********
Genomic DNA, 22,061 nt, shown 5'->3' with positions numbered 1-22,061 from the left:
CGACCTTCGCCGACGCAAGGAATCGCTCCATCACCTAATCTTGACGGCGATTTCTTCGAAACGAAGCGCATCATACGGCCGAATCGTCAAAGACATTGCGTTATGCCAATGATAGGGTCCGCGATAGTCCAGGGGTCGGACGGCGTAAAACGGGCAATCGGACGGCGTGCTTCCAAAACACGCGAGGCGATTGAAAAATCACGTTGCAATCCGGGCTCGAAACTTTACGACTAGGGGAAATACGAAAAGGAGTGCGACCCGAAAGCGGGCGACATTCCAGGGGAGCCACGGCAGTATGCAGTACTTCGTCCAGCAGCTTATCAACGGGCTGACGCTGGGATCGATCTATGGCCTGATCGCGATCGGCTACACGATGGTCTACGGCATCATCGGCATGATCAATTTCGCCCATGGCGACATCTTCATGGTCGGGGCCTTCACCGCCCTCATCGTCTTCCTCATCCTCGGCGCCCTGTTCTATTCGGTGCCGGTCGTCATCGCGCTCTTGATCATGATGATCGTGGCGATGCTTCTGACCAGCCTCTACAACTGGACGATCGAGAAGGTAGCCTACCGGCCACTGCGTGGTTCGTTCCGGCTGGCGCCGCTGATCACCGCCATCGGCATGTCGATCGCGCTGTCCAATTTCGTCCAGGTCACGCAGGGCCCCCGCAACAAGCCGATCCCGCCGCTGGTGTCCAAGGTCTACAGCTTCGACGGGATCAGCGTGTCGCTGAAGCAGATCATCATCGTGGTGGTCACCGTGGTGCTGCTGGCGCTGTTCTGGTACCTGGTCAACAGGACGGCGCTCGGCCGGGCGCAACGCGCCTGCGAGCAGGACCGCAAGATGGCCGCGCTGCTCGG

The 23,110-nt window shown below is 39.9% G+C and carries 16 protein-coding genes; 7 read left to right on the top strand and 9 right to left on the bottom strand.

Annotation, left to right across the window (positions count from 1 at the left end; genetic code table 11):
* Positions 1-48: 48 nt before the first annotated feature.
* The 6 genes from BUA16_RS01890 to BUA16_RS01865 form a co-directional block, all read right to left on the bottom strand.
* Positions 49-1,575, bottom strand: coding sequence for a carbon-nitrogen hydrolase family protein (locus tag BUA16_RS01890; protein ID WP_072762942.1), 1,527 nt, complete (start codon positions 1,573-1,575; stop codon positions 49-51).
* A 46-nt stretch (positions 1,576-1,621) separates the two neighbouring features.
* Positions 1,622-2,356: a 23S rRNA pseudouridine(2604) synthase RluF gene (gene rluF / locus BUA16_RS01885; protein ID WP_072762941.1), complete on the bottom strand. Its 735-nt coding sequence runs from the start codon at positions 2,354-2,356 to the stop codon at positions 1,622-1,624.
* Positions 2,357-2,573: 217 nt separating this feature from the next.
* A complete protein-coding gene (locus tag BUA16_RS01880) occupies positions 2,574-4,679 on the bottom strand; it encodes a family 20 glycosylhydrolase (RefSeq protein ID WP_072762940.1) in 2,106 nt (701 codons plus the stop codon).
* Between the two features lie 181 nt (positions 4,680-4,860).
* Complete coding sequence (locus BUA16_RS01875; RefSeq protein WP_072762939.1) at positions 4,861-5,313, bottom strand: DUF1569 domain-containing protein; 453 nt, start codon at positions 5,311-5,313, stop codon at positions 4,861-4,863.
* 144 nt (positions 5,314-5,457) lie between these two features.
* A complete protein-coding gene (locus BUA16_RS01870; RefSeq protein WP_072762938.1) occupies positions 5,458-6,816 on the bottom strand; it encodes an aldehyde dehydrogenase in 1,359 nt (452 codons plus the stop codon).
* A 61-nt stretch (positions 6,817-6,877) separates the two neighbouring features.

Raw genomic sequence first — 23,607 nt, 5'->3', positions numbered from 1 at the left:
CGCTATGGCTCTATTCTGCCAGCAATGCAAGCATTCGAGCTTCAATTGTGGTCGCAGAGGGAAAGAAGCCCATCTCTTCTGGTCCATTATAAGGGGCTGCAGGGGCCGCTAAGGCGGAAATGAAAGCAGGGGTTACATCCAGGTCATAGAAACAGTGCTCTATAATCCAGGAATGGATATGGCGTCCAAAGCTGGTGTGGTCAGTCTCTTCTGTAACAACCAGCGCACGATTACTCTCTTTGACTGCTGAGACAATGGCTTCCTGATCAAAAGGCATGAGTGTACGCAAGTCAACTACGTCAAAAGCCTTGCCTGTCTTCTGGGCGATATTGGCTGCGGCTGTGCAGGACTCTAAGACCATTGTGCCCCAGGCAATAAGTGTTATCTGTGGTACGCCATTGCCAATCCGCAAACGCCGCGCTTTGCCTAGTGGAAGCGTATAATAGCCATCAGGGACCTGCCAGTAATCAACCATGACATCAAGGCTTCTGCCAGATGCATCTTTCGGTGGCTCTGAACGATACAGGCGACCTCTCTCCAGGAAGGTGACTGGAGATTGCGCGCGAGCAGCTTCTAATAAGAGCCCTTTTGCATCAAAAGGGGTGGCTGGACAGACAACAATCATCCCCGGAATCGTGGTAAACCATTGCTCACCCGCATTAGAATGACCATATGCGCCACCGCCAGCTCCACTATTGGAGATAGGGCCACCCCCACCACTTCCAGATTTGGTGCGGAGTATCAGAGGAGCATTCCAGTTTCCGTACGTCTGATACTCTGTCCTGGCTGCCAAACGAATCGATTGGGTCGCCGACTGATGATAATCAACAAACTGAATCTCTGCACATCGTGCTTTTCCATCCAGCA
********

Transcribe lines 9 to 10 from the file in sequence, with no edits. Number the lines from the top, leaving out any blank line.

* Positions 1,622-2,356: a 23S rRNA pseudouridine(2604) synthase RluF gene (gene rluF / locus BUA16_RS01885; protein ID WP_072762941.1), complete on the bottom strand. Its 735-nt coding sequence runs from the start codon at positions 2,354-2,356 to the stop codon at positions 1,622-1,624.
* Positions 2,357-2,573: 217 nt separating this feature from the next.